The piecing together of what still remains physically here, feels right. My foot bears a tattoo memory of a childhood friend who left this world much too early. I took her hand written, left handed message in my grade 8 autograph book, and inked it on top of every right foot step in my life.  I finally feel like she's really with me now that I can look down and see her name everyday. That outside marking of the 15 year old girl I carry in my heart, somehow acts as a small patch of mental fabric when it comes to the protection of my memories of her.

 I'll carefully piece a dear friends faded, blue checked American Eagle shirt into my quilt- right down to the buttons, wrist cuffs and the label. My grandma's paisley kerchief will find its spot amongst the less sentimental pieces, and a pale green sweatshirt sent to me a lifetime and a heartbreak ago..they'll all become a part of my hopeful masterpiece.

The combined value of each memory stamped garment, will contribute to a covering of recognition, gratitude, and peace. After all, those I love are still very much with me...and what's left now still has the very real ability to warm me and speak softly alongside my listening heart,

 "We're all around you. We'll hold shelter over you. Always".

Thursday, August 22, 2013

Signal Your Intent

Roundabouts are quite new to Canada. They don't put me off or confuse me as I have spent considerable time in countries that use them on their roadways as a way of keeping traffic moving, and eliminating stop lights.

The newest roundabout has just opened in my city, and it's the biggest one in the area. Upon approach, there is a flashing sign for the newbies:


I read it, and clearly knew what it meant- but somehow, it spoke to me on another level.

Instead of driving forward in life, at a speed sometimes too accelerated...with inertia directing at its whim, maybe life is more intentional and more focused if, we signal our intent.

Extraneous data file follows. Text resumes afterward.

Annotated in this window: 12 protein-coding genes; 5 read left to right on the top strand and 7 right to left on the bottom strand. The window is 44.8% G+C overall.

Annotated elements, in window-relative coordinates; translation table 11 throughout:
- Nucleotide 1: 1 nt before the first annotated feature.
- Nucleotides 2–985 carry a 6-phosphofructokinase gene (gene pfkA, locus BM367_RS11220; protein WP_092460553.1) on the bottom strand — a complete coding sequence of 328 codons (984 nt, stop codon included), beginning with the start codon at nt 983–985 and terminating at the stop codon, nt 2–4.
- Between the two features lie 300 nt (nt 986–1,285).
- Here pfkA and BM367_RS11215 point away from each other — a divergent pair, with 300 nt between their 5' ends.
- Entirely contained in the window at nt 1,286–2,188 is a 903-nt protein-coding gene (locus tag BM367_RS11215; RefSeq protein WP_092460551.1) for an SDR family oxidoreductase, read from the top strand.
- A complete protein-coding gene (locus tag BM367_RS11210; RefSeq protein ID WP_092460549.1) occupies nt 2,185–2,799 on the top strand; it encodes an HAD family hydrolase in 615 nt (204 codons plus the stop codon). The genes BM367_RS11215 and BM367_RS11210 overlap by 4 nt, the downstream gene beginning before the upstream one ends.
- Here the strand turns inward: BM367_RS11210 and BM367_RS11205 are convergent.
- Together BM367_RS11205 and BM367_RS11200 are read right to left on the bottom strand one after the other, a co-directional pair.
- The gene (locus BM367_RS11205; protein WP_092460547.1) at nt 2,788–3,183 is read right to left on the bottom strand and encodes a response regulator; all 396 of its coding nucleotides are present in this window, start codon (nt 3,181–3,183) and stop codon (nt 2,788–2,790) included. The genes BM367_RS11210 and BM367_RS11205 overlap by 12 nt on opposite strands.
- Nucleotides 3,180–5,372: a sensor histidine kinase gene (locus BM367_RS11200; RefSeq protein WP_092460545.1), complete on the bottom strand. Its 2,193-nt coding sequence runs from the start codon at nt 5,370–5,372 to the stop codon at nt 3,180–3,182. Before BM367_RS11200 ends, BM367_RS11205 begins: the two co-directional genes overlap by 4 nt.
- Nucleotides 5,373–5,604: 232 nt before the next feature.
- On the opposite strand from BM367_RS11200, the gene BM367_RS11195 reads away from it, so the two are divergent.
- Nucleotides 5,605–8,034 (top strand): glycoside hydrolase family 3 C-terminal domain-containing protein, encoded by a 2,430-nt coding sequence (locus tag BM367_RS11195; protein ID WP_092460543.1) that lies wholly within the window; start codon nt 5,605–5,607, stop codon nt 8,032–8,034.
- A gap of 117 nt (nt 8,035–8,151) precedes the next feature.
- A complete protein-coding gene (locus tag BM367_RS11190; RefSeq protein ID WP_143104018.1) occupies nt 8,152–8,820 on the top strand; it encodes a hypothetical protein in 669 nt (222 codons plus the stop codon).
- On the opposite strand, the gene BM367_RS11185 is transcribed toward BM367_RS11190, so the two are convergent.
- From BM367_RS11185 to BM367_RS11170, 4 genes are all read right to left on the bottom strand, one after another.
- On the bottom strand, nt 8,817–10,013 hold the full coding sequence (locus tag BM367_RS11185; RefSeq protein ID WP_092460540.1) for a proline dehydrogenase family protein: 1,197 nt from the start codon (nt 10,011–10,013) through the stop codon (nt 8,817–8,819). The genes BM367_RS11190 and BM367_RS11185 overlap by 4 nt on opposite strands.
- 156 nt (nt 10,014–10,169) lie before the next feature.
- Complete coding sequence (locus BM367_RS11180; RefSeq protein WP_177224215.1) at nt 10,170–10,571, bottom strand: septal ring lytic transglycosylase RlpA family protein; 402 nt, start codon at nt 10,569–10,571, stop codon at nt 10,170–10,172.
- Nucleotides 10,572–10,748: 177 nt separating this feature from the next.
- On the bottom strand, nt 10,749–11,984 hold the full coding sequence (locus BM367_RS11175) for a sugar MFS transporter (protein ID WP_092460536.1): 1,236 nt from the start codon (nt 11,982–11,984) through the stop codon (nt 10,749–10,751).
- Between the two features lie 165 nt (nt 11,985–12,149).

I sometimes feel adrift...dizzy with the pace of life, but seemingly without a determined destination. The "getting there" is less important than the "getting through." I feel sometimes like there is a revolving door that I'm stuck in, and somehow, I am always being tossed out at the beginning of the next school year, or the next first snowfall.'s another year later, the landscape of my life is morphed into a hybrid of the year before...and the year before that...and so on.

I've always found that writing things down makes things come alive. It brings my lifes dreams out of that fairy land of wispy make belief into tangible, attainable, in my face realities. Those times that I have signaled my intent have been the most rewarding, concrete and measurable seasons of being on this human journey.

I dream of living far away, and have for a long time...I've been afraid to write it down. Writing it down has meant that I am accountable. Now, today in fact, a dear friend has returned home to Australia after a year of great adventure here in my beautiful Canada, and another kindred friend will step into a new life in 12 days as she hops across the pond to England. I love and admire their bravery- and I hope someday to be in their shoes. So, I am writing it here...for me, and for you, and for the world to take notice of...Hey, I want to move somewhere new and exciting. Someday...tomorrow, next week, next year...20 years from now. I am signaling my intent...I am letting the universe know it has a job to do.

Maybe think about it. Writing down the things in your life that your heart wants. It teaches you so's a beautiful and fragile expression of honesty between you and destiny.


Friday, June 28, 2013

We Are...


It quietly, and stoically stands. It's dignified, strong, and confident. It doesn't draw unnecessary attention to itself - but it will be me, by we - those far away, and those safely within the borders - we will think of all it is to be Canadian.

It's Wheat Kings, and pretty things.
It's skyscraper sized white icebergs drifting in the North Atlantic.
It's small towns and big cities, the corner store, and the CN Tower.